AT&T, IBM, ACS tout progress in bolstered cloud services


Telecom giant AT&T continues to push its software agenda, announcing this week a proof-of-concept cloud technology in partnership with IBM and Applied Communication Sciences.

The proposed concept is expected to cut set up times for cloud-to-cloud connectivity from “days to seconds,” which the companies said could lead to sub-second provisioning when used with IP and “next generation optical networking equipment.” In addition, the claim is that the technology will allow for “elastic bandwidth between clouds at high connection request rates using intelligent cloud data center orchestrators, instead of requiring static provisioning for peak demand.”

As part of the work, AT&T said it was responsible for developing the networking architecture, tapping into its expertise in bandwidth-on-demand technologies and “advanced routing concepts” as well as software-defined networking principals. IBM offered up its cloud platform and cloud orchestration technologies to support “dynamic provisioning of cloud-to-cloud communications,” while ACS provided its network management and optical-layer routing and signaling for the cloud networking architecture. The overall project was conducted as part of the U.S. government’s DARPA CORONET program, which is focused on the development of “rapid reconfiguration of terabit networks.”

AT&T explained that the proof-of-concept was developed to assist cloud service providers in load balancing both processor and storage resources, and in the transfer of data among multiple data centers.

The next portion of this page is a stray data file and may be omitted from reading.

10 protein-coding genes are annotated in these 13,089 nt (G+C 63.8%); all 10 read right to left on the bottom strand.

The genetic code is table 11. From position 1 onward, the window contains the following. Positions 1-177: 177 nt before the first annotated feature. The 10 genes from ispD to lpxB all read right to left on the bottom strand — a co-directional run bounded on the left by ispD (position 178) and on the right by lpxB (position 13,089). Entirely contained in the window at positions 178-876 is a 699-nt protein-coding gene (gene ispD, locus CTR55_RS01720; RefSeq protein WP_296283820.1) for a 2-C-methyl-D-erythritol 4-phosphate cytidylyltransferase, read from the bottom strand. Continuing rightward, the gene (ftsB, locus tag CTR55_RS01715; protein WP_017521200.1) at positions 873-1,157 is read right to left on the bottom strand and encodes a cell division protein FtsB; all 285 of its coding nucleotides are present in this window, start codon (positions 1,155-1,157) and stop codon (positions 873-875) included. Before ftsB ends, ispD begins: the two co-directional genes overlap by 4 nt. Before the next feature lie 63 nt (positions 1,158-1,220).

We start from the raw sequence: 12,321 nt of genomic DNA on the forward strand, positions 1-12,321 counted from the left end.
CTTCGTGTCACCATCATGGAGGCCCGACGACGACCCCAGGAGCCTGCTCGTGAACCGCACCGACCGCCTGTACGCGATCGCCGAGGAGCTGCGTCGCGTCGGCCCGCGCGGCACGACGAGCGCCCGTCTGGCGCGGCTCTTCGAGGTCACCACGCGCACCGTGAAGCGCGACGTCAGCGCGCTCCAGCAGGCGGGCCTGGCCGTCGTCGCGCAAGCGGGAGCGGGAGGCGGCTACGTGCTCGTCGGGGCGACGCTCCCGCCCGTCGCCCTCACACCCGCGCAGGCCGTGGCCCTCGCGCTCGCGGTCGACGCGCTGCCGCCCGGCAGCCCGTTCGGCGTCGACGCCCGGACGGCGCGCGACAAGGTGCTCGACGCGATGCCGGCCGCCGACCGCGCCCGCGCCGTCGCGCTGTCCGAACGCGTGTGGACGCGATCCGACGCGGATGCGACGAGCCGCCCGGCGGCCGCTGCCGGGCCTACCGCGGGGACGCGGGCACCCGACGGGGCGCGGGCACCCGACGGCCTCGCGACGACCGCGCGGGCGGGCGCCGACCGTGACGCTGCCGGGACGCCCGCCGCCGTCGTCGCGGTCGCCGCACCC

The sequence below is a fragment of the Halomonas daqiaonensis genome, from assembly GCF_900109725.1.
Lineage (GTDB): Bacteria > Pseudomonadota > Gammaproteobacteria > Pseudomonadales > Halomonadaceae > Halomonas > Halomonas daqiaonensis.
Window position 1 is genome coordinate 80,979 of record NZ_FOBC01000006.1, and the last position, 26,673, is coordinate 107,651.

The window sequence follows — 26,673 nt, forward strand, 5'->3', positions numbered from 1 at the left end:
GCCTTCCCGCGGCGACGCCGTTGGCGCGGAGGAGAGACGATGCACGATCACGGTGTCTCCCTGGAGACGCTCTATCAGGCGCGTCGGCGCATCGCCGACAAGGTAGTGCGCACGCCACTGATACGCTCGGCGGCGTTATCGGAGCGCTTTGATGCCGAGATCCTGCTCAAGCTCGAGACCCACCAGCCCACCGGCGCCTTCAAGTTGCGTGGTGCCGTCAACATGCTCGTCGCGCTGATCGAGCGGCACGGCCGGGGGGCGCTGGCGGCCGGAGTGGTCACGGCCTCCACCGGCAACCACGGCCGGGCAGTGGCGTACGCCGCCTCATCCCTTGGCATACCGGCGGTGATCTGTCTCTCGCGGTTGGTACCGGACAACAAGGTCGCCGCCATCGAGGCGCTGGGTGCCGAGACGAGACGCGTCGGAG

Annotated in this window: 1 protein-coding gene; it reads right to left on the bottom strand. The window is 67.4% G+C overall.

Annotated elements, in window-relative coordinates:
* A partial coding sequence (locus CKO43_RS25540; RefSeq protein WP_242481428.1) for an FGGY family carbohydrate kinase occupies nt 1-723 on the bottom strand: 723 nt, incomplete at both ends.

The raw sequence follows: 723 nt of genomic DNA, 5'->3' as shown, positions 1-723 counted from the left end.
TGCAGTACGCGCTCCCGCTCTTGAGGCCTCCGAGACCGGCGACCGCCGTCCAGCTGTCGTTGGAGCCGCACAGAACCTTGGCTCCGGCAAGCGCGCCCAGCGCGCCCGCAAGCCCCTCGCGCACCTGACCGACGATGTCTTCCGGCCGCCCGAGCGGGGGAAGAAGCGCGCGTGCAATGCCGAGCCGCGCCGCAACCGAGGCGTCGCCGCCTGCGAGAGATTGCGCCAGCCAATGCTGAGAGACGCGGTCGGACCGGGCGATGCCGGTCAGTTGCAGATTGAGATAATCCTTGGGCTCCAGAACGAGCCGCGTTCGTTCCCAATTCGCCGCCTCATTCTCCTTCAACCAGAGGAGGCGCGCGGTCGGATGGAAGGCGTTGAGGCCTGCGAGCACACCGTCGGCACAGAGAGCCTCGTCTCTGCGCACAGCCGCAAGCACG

“These shifts have driven the need to develop rapid and high rate bandwidth-on-demand in the wide area network,” explained Robert Doverspike, executive director of Network Evolution Research at AT&T Labs. “By combining software-defined networking concepts with advanced, cost-efficient network routing in a realistic carrier network environment, we have successfully demonstrated how to address this need.”

The platform was based on the OpenStack standard, which is quickly becoming the de-facto standard for cloud efforts. Hewlett-Packard earlier this year said it plans to invest $1 billion in software-based solutions centered on OpenStack as way to replace servers and other hardware.

AT&T earlier this month bolstered its own User-Defined Network Cloud program, adding Alcatel-Lucent and Fujitsu Network Communications to the platform. The cloud program is part of AT&T’s broader Domain 2.0 supplier program that looks to accelerate the time-to-market of services and cut capital expenses. AT&T said the cloud platform will be designed to “place customers at the center of the network with a modern, cloud-based architecture,” and that it will “change how AT&T does business, works with suppliers and manages systems, platforms and software.”

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Dan Meyer

Editor-in-Chief, Telecom Software, Policy, Wireless Carriers
Dan Meyer started at RCR Wireless News in 1999 covering wireless carriers and wireless technologies. As editor-in-chief, Dan oversees editorial direction, reports on news from the wireless industry, including telecom software, policy and wireless carriers, and provides opinion stories on topics of concern to the market such as his popular Friday column “Worst of the Week.”